(Back in 1999 the nascent Bush campaign, which was apparently already worried about his service record, hired Albert Lloyd Jr., a former Texas Air National Guard personnel director, to help make sense of Bush's file. Lloyd "scoured" the archives and found [a] document..., which he says contains Bush's Social Security number beneath the redaction. It has since been inserted int This document supposedly records Bush's attendance record in Texas from May 1972 to May 1973. However, the astute observer will note several things about this document:

It is strategically torn along its left edge.

There is no name on the document, only a single letter: W. Does it say "1LT BUSH GEORGE" just before the initial? Maybe, but the page has been torn so there's no way to tell.

The Social Security number is blacked out.

The tear eliminates the year and month of all the dates. (The date at the bottom right is just a note added by a reporter.)

In other words, there's really no evidence that this document refers to George W. Bush or even that it refers to the period 1972-73. But it's even worse than that: it turns out that this document wasn't even part of Bush's original service file....

So that's the story. The torn document wasn't originally part of Bush's service file and is basically laughable as a piece of evidence since it contains no names or dates.

--Calpundit, 02.04.04)

("[The document noted above is] real. Here's the untorn version, as delivered to Bob Fertik in response to a FOIA request in late 2000:

It's now clear that the document is genuine, but what exactly does it tell us? In particular:

The first listed date is October 29, not November 29 as we had theorized before. But George Bush was still in Alabama in October. What exactly was he getting attendance credit for?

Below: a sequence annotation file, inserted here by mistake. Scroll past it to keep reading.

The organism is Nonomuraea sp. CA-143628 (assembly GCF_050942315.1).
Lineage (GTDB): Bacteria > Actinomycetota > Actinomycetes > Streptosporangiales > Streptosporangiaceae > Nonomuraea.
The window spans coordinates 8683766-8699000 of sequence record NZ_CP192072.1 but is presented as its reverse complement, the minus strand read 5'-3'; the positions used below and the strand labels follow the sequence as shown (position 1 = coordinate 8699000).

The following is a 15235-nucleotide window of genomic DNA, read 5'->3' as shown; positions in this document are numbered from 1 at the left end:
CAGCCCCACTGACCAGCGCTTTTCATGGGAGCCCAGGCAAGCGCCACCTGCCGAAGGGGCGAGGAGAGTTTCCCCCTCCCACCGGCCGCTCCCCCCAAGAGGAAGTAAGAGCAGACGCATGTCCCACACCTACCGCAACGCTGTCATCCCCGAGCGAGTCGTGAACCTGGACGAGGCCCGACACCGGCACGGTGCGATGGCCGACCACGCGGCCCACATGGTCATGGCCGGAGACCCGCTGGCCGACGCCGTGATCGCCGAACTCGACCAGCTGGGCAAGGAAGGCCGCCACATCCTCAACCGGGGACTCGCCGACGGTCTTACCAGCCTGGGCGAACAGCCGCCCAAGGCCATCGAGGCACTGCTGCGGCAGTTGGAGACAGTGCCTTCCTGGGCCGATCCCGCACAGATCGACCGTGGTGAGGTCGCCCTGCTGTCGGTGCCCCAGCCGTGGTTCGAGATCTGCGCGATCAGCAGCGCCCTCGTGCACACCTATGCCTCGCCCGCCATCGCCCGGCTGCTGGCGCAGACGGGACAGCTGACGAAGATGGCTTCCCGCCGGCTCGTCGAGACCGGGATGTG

This is neither a Texas Air National Guard document nor an Alabama document. What is it?

The answer, as you can see from the top line, is that it is an ARF document, as is this record from 1973-74. So what is ARF? I asked Bob Rogers, a retired Air National Guard pilot who's been following this for some time, and what follows is his interpretation of what happened.

ARF stands for Army Reserve Force, and among other things it's where members of the guard are sent for disciplinary reasons. As we all know, Bush failed to show up for his annual physical in July 1972, he was suspended in August, and the suspension was recorded on September 29. He was apparently transferred to ARF at that time and began accumulating ARF points in October.

ARF is a "paper unit" based in Denver that requires no drills and no attendance. For active guard members it is disciplinary because ARF members can theoretically be called up for active duty in the regular military, although this obviously never happened to George Bush.

To make a long story short, Bush apparently blew off drills beginning in May 1972, failed to show up for his physical, and was then grounded and transferred to ARF as a disciplinary measure. He didn't return to his original Texas Guard unit and cram in 36 days of active duty in 1973 — as Time magazine and others continue to assert based on a mistaken interpretation of Bush's 1973-74 ARF record — but rather accumulated only ARF points during that period. In fact, it's unclear even what the points on the ARF record are for, but what is clear is that Bush's official records from Texas show no actual duty after May 1972, as his Form 712 Master Personnel Record from the Texas Air National Guard clearly indicates:

Bush's record shows three years of service, followed by a fourth year in which he accumulated only a dismal 22 days of active service, followed by no service at all in his fifth and sixth years. This is because ARF duty isn't counted as official duty by the Texas guard.

So Bush may indeed have "fulfilled his obligation," as he says, but only because he had essentially been relieved of any further obligation after his transfer to ARF. It's pretty clear that no one in the Texas Air National Guard had much interest in pursuing anything more serious in the way of disciplinary action.

Can we confirm all this? Only if Bush is genuinely willing to release his entire service record, including the disciplinary action that presumably led to his transfer to ARF." --Calpundit, 02.08.04)

--Jerry Politex, Bush Watch (www.bushwatch.com), 02.08.04


AWOL Bush News And Opinion, 2004

Bush And Drugs In Alabama: The Lost Year, wilson
Newly Released Military Pay Records Don't Prove Bush Fulfilled Guard Duty, dn
Bush's "Pay" Records Don't Say Much, Salon